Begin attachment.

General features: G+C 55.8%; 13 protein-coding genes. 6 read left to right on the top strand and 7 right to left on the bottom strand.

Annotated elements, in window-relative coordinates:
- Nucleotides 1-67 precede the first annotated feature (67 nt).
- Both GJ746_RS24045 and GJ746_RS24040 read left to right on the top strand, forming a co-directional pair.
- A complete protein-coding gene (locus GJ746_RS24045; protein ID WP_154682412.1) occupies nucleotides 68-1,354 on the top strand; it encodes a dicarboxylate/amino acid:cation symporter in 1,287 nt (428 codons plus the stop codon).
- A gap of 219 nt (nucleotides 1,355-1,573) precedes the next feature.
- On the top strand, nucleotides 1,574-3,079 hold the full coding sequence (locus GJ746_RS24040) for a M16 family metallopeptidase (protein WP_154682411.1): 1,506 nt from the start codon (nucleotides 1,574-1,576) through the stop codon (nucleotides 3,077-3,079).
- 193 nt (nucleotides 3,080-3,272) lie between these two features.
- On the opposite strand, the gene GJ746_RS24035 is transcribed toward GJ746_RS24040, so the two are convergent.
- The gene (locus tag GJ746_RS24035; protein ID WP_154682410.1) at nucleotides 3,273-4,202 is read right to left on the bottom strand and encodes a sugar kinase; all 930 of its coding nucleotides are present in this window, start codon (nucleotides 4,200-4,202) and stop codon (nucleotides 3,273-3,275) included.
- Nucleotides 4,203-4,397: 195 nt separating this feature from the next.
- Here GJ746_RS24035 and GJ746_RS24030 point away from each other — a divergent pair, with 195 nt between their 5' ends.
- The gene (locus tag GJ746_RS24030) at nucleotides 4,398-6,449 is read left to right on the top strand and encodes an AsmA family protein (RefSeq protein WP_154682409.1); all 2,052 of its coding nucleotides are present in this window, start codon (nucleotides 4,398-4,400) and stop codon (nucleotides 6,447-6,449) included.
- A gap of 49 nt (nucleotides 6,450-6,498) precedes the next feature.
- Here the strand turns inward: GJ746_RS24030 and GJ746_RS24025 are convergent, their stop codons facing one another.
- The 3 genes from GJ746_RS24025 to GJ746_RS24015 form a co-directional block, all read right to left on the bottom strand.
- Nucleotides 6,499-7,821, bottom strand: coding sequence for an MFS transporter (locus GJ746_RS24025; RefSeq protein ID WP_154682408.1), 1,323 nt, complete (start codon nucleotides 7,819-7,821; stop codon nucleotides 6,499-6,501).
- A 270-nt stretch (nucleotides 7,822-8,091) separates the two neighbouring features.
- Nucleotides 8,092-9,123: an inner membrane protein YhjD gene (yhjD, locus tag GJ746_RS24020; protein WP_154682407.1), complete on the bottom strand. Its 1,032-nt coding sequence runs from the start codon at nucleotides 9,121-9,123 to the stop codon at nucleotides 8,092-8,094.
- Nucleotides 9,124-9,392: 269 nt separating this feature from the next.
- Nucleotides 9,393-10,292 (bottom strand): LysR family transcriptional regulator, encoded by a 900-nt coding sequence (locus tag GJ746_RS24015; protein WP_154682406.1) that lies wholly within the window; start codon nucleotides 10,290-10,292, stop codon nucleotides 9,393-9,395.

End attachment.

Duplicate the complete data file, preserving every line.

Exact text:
General features: G+C 55.8%; 13 protein-coding genes. 6 read left to right on the top strand and 7 right to left on the bottom strand.

Annotated elements, in window-relative coordinates:
- Nucleotides 1-67 precede the first annotated feature (67 nt).
- Both GJ746_RS24045 and GJ746_RS24040 read left to right on the top strand, forming a co-directional pair.
- A complete protein-coding gene (locus GJ746_RS24045; protein ID WP_154682412.1) occupies nucleotides 68-1,354 on the top strand; it encodes a dicarboxylate/amino acid:cation symporter in 1,287 nt (428 codons plus the stop codon).
- A gap of 219 nt (nucleotides 1,355-1,573) precedes the next feature.
- On the top strand, nucleotides 1,574-3,079 hold the full coding sequence (locus GJ746_RS24040) for a M16 family metallopeptidase (protein WP_154682411.1): 1,506 nt from the start codon (nucleotides 1,574-1,576) through the stop codon (nucleotides 3,077-3,079).
- 193 nt (nucleotides 3,080-3,272) lie between these two features.
- On the opposite strand, the gene GJ746_RS24035 is transcribed toward GJ746_RS24040, so the two are convergent.
- The gene (locus tag GJ746_RS24035; protein ID WP_154682410.1) at nucleotides 3,273-4,202 is read right to left on the bottom strand and encodes a sugar kinase; all 930 of its coding nucleotides are present in this window, start codon (nucleotides 4,200-4,202) and stop codon (nucleotides 3,273-3,275) included.
- Nucleotides 4,203-4,397: 195 nt separating this feature from the next.
- Here GJ746_RS24035 and GJ746_RS24030 point away from each other — a divergent pair, with 195 nt between their 5' ends.
- The gene (locus tag GJ746_RS24030) at nucleotides 4,398-6,449 is read left to right on the top strand and encodes an AsmA family protein (RefSeq protein WP_154682409.1); all 2,052 of its coding nucleotides are present in this window, start codon (nucleotides 4,398-4,400) and stop codon (nucleotides 6,447-6,449) included.
- A gap of 49 nt (nucleotides 6,450-6,498) precedes the next feature.
- Here the strand turns inward: GJ746_RS24030 and GJ746_RS24025 are convergent, their stop codons facing one another.
- The 3 genes from GJ746_RS24025 to GJ746_RS24015 form a co-directional block, all read right to left on the bottom strand.
- Nucleotides 6,499-7,821, bottom strand: coding sequence for an MFS transporter (locus GJ746_RS24025; RefSeq protein ID WP_154682408.1), 1,323 nt, complete (start codon nucleotides 7,819-7,821; stop codon nucleotides 6,499-6,501).
- A 270-nt stretch (nucleotides 7,822-8,091) separates the two neighbouring features.
- Nucleotides 8,092-9,123: an inner membrane protein YhjD gene (yhjD, locus tag GJ746_RS24020; protein WP_154682407.1), complete on the bottom strand. Its 1,032-nt coding sequence runs from the start codon at nucleotides 9,121-9,123 to the stop codon at nucleotides 8,092-8,094.
- Nucleotides 9,124-9,392: 269 nt separating this feature from the next.
- Nucleotides 9,393-10,292 (bottom strand): LysR family transcriptional regulator, encoded by a 900-nt coding sequence (locus tag GJ746_RS24015; protein WP_154682406.1) that lies wholly within the window; start codon nucleotides 10,290-10,292, stop codon nucleotides 9,393-9,395.